Four in five households in rural Bihar that have no access to a proper toilet want one, according to a new study conducted by a health organization.
The study also showed that unavailability of an affordable toilet and little access to financing are the primary deterrent for them to adopt a proper sanitation facility,
It said that out of those who want toilets, 49 percent sought it for safety reasons (for women and children), 45 percent for convenience (for elderly or during monsoons) and while 24 percent for privacy.
Surprisingly, only one percent of them indicated health as a motivator for having a toilet.
In rural Bihar, about 67 percent of the population does not have access to sanitation facilities and the state has the country's poorest sanitation indicators.
The finding is a part of 'Support Sustainable Sanitation Improvements (3SI)' programme that is to be implemented in Bihar's eight districts by global health organisation Population Service International (PSI) and 'Monitor Delloitte' and 'Water for People'.
The project is being supported by the 'Ananya' programme, funded by the Bill & Melinda Gates Foundation (BMGF).
"The problem is large and the programmes will work collaboratively with Bihar government, financial institutions and entrepreneurs to catalyze the change. It aims to deliver nearly 500,000 toilets to consumer who require toilets," said Shankar Narayanan, Director PSI said.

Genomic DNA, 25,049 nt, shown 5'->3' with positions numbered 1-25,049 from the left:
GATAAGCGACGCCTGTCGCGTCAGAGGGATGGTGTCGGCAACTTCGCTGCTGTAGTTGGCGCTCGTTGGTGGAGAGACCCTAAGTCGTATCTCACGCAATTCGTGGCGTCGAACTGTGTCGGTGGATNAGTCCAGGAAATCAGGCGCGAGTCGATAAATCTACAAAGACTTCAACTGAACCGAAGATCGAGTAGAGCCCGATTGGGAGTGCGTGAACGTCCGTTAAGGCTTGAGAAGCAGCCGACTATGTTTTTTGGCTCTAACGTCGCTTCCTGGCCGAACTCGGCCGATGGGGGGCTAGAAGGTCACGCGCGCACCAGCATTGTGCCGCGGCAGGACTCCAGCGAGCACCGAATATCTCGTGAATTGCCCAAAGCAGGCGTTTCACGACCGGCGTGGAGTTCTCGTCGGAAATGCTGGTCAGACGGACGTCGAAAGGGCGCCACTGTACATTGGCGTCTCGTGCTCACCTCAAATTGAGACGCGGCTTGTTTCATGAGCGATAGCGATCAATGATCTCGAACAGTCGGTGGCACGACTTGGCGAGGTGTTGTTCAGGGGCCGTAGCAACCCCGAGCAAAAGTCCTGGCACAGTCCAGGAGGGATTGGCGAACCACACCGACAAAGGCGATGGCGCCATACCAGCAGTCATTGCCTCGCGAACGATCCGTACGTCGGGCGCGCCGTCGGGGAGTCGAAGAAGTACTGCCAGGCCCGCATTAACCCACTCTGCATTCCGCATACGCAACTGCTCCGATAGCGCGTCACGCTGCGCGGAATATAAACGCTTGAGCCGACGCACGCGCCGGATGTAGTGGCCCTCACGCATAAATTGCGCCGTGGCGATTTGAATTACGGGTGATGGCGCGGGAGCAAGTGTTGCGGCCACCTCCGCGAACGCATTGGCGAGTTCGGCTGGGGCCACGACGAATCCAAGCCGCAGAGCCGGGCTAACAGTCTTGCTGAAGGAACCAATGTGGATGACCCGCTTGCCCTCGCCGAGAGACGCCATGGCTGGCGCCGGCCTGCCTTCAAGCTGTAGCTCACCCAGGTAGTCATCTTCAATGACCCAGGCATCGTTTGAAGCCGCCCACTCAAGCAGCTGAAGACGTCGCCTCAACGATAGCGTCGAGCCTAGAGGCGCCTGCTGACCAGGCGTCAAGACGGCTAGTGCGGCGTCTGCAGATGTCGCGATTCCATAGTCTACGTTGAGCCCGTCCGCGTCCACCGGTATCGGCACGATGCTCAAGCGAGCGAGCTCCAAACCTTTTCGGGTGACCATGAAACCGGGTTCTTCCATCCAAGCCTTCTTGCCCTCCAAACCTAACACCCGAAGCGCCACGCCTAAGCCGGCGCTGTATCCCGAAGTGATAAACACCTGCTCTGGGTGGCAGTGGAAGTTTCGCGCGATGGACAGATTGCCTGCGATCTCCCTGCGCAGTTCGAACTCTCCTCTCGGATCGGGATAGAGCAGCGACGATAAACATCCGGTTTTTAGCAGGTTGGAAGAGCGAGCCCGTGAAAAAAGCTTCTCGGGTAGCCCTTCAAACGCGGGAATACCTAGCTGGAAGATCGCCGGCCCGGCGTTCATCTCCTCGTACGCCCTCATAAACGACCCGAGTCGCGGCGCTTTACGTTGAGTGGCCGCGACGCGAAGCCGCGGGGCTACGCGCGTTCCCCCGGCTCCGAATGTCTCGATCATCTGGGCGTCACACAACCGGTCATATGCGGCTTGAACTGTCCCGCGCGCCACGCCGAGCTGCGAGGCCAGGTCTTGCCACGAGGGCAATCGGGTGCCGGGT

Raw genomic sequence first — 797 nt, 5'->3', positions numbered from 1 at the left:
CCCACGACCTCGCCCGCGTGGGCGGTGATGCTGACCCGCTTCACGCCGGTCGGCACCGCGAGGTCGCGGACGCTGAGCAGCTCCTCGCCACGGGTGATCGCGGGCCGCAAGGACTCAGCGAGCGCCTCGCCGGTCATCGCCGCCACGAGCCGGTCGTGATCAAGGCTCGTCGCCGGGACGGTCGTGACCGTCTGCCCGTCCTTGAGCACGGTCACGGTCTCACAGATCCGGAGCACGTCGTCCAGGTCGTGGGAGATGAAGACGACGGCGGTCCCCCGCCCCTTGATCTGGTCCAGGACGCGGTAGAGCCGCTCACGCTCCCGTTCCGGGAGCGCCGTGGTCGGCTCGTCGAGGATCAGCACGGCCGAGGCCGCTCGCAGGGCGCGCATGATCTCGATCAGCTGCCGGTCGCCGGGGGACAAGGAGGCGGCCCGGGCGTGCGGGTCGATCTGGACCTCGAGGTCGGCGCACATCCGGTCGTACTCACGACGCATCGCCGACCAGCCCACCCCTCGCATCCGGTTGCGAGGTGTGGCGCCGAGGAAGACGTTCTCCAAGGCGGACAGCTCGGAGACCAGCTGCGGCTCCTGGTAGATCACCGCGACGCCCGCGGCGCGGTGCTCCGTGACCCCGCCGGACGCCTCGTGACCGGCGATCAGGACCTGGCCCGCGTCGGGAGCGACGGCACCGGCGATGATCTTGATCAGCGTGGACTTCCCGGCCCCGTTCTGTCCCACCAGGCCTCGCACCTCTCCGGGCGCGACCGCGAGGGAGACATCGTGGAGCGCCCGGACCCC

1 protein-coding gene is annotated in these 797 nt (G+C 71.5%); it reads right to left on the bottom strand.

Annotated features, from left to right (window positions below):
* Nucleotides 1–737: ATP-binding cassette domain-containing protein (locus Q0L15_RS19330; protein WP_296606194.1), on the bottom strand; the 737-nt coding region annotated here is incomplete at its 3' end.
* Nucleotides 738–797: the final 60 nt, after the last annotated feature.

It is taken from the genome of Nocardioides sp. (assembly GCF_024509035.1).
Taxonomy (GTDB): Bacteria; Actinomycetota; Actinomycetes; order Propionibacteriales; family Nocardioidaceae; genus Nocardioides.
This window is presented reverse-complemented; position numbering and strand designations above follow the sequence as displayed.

He said the project intends to co-create institutions, processes and platforms for a sustainable supply chain for delivery of sanitation services in the state.
"Of all the people in the world who defecate in open, most live in India. To address this global issue, progress is needed to be made in India, and for that to happen this issue needs to be addressed in states like Bihar," said Jan Willem Rosenboom of the BMGF.
He said the programme will work in close partnership with the Bihar government and under overall framework of National Rural Health Mission (NRHM) and linked programmes.
Stating that Bihar has 15 percent of India's underweight children, 13 percent of under-immunized children and about 12 percent of country's maternal deaths, Rosenboom said: "That is why we engaged and it provides a unique opportunity for change."
"Our experiences with market-based solutions indicate that such solutions have the potential to scale robustly. In Bihar, we have found all the required ingredients for these solution to succeed," said Rishi Agarwal, director, Monitor Delloitte.